Sixty four schools will likely close in Philadelphia. New York is aiming at closing forty seven schools this year, down from its original target of sixty two schools. These numbers should be alarming to all of us. They should be a rallying cry for helping our schools and children. Instead, school closings have become so commonplace that we barely react when we hear about them--even in large numbers. Just like many of us have become desensitized to gun violence and reports of death, we have become desensitized to the educational violence that befalls our children and community.
Philadelphia’s recent announcement to close these schools has not been a media lightening rod. Instead, the case of Philadelphia is just the latest in a string of national stories of struggling urban districts shuttering school building doors to keep budgets afloat in turbulent financial times. But is that really all there is to it?
If we look more carefully, the patterns of national school closing are tied to poor academic performance among schools, but also the formerly controversial trend to close traditional public schools and opening charter schools. I say "formerly" controversial, because under the Bush administration there was a national debate about the expansion of charter schools, school choice, and educational privatization. Yet under President Obama, all three of these issues have gained traction with little national resistance or Democratic party challenge.
Philadelphia’s Chief Recovery Officer Thomas Knudsen has indicated that closing a mass number of Philadelphia schools and converting them to charters will keep the city’s schools from experiencing a 1.1 billion dollar shortfall by 2017. He projects by that by 2017, some 40 percent of children will be enrolled in charter schools. For him and others, it’s simple math: charter schools are less expensive to operate than traditional public schools, so close traditional public schools and replace them with charter schools. So if they’re cheaper, what’s the issue?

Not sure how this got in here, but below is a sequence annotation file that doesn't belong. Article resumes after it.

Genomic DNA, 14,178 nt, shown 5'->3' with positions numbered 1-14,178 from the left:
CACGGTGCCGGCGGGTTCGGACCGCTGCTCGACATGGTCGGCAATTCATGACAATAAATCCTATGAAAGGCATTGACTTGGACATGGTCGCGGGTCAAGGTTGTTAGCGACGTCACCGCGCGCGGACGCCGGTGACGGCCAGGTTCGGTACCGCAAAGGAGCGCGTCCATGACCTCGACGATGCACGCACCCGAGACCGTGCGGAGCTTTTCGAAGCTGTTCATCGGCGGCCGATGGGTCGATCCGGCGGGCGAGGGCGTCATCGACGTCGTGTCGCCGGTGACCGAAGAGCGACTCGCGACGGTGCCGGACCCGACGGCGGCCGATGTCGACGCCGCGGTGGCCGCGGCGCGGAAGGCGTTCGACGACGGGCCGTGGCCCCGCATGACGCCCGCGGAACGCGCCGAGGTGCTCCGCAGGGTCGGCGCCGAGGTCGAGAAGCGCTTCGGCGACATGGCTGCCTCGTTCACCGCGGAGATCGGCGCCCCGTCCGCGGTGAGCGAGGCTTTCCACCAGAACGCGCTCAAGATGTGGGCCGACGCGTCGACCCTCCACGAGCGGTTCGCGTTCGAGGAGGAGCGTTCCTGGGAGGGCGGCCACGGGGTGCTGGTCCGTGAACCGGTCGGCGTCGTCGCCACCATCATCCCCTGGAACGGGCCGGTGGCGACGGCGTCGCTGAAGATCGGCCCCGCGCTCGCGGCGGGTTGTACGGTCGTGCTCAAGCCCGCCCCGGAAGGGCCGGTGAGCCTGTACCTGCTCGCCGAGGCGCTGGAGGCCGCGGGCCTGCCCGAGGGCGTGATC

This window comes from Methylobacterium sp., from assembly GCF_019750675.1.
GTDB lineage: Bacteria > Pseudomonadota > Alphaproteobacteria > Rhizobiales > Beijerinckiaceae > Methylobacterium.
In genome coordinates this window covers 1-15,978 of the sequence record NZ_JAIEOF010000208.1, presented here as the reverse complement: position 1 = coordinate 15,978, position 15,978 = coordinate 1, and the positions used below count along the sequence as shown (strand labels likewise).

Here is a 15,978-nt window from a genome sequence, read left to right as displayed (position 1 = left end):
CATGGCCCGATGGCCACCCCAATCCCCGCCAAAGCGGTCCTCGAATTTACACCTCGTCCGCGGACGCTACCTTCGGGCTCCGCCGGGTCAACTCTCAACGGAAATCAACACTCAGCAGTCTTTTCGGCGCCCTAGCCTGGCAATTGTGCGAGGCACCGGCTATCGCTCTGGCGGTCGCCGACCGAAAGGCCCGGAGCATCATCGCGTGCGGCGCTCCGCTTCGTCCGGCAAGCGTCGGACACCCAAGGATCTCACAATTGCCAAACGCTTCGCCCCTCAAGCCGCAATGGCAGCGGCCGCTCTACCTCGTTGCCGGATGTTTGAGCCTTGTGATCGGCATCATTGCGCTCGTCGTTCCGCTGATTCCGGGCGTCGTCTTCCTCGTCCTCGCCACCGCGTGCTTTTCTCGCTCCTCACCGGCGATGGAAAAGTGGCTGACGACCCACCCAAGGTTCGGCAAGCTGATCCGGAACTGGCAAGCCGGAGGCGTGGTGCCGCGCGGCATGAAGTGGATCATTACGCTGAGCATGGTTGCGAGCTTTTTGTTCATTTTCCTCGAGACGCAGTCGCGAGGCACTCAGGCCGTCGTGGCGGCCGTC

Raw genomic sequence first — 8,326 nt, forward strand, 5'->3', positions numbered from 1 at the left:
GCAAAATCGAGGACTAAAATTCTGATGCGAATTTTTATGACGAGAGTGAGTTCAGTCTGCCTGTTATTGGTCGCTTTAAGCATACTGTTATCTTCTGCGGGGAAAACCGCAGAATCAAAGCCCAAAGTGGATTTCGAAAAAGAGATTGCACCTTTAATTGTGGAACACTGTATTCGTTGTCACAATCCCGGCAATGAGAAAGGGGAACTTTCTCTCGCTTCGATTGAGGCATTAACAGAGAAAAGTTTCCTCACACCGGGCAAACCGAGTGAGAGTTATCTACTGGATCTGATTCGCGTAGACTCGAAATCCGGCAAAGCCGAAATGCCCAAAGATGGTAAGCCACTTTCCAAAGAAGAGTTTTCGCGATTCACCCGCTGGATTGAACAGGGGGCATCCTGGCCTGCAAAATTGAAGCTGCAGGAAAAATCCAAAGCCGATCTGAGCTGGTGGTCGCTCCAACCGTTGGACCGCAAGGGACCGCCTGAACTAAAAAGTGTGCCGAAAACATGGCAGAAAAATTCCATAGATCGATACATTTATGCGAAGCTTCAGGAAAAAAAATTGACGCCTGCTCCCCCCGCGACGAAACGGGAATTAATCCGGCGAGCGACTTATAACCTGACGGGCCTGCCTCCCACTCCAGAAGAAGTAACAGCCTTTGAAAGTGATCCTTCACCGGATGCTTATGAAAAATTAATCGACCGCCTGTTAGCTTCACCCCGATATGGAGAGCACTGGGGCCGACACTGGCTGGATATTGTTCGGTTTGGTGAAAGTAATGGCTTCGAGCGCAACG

Study after study has raised serious concerns about the performance of charter schools, particularly finding that charter schools often do not perform better than traditional public schools. What this means is that while charter schools may be the new option in your neighborhood, it does not mean they are a better option. In low-income communities around the nation, school choice is the current trend, but it does not mean that our children are getting better quality educations.
In response to failing schools, the local and federal government have authorized the razing of failing public schools and advocated for their replacement with cheaper charter schools, of which about 16% are run by Charter Management Organizations (CMO). CMOs are non-profit networks of schools like Knowledge is Power Prep (KIPP), Achievement First, etc. and are often touted as the new networks of school success. While some schools and CMOs are successful, research again has found that there is a wide range among CMOs where both success and failure are common. If you look at the evidence, it’s difficult to conclude that charter schools, even those run by CMOs, are better than what we already have in traditional public schools. This is a hard pill to swallow, but an important one to swallow.
While school choice is a great, school quality is even greater. As traditional public schools continue to struggle and change is needed, we have to make sure that our communities are not sold cheap school choices rather than being provided with high quality educational institutions. School closings are supposed to “shake up” the educational system as we know it, but we must also ask, “what is next and will it be better?” We have to be sensitive enough to failing schools to change, and we have to be sensitive enough to the truth to know that changing doesn’t necessarily mean things will be better. The more sensitive we become to the realities schools face and what is offered, the more intentional we can become in building strong schools and communities.
Dr. R. L'Heureux Lewis-McCoy is an Assistant Professor of Sociology and Black Studies at the City College of New York - CUNY. His work concentrates on race, education, and gender. You can follow him on twitter at @dumilewis or on his official website.